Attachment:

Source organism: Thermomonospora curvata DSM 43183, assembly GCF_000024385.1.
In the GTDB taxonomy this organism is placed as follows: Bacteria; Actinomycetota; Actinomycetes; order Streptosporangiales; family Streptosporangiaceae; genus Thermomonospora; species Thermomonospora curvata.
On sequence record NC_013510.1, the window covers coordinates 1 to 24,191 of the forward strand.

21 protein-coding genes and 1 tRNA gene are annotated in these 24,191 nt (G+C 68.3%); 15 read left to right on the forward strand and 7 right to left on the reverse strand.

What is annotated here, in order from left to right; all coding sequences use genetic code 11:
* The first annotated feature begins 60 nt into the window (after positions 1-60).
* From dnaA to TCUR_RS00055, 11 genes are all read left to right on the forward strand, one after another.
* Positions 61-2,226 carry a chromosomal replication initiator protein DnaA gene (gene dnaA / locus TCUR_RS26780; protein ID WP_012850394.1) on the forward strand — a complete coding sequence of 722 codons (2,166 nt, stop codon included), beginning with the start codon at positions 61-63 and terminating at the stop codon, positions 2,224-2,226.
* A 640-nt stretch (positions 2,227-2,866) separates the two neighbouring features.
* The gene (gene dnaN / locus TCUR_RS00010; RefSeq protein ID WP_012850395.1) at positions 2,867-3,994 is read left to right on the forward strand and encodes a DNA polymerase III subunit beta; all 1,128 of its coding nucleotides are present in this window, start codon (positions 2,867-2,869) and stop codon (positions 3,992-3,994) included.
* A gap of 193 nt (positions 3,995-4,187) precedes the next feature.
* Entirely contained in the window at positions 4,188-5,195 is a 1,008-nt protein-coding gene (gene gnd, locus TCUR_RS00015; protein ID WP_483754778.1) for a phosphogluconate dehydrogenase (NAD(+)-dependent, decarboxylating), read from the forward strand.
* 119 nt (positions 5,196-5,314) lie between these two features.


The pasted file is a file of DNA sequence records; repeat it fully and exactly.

Source organism: Thermomonospora curvata DSM 43183, assembly GCF_000024385.1.
In the GTDB taxonomy this organism is placed as follows: Bacteria; Actinomycetota; Actinomycetes; order Streptosporangiales; family Streptosporangiaceae; genus Thermomonospora; species Thermomonospora curvata.
On sequence record NC_013510.1, the window covers coordinates 1 to 24,191 of the forward strand.

21 protein-coding genes and 1 tRNA gene are annotated in these 24,191 nt (G+C 68.3%); 15 read left to right on the forward strand and 7 right to left on the reverse strand.

What is annotated here, in order from left to right; all coding sequences use genetic code 11:
* The first annotated feature begins 60 nt into the window (after positions 1-60).
* From dnaA to TCUR_RS00055, 11 genes are all read left to right on the forward strand, one after another.
* Positions 61-2,226 carry a chromosomal replication initiator protein DnaA gene (gene dnaA / locus TCUR_RS26780; protein ID WP_012850394.1) on the forward strand — a complete coding sequence of 722 codons (2,166 nt, stop codon included), beginning with the start codon at positions 61-63 and terminating at the stop codon, positions 2,224-2,226.
* A 640-nt stretch (positions 2,227-2,866) separates the two neighbouring features.
* The gene (gene dnaN / locus TCUR_RS00010; RefSeq protein ID WP_012850395.1) at positions 2,867-3,994 is read left to right on the forward strand and encodes a DNA polymerase III subunit beta; all 1,128 of its coding nucleotides are present in this window, start codon (positions 2,867-2,869) and stop codon (positions 3,992-3,994) included.
* A gap of 193 nt (positions 3,995-4,187) precedes the next feature.
* Entirely contained in the window at positions 4,188-5,195 is a 1,008-nt protein-coding gene (gene gnd, locus TCUR_RS00015; protein ID WP_483754778.1) for a phosphogluconate dehydrogenase (NAD(+)-dependent, decarboxylating), read from the forward strand.
* 119 nt (positions 5,196-5,314) lie between these two features.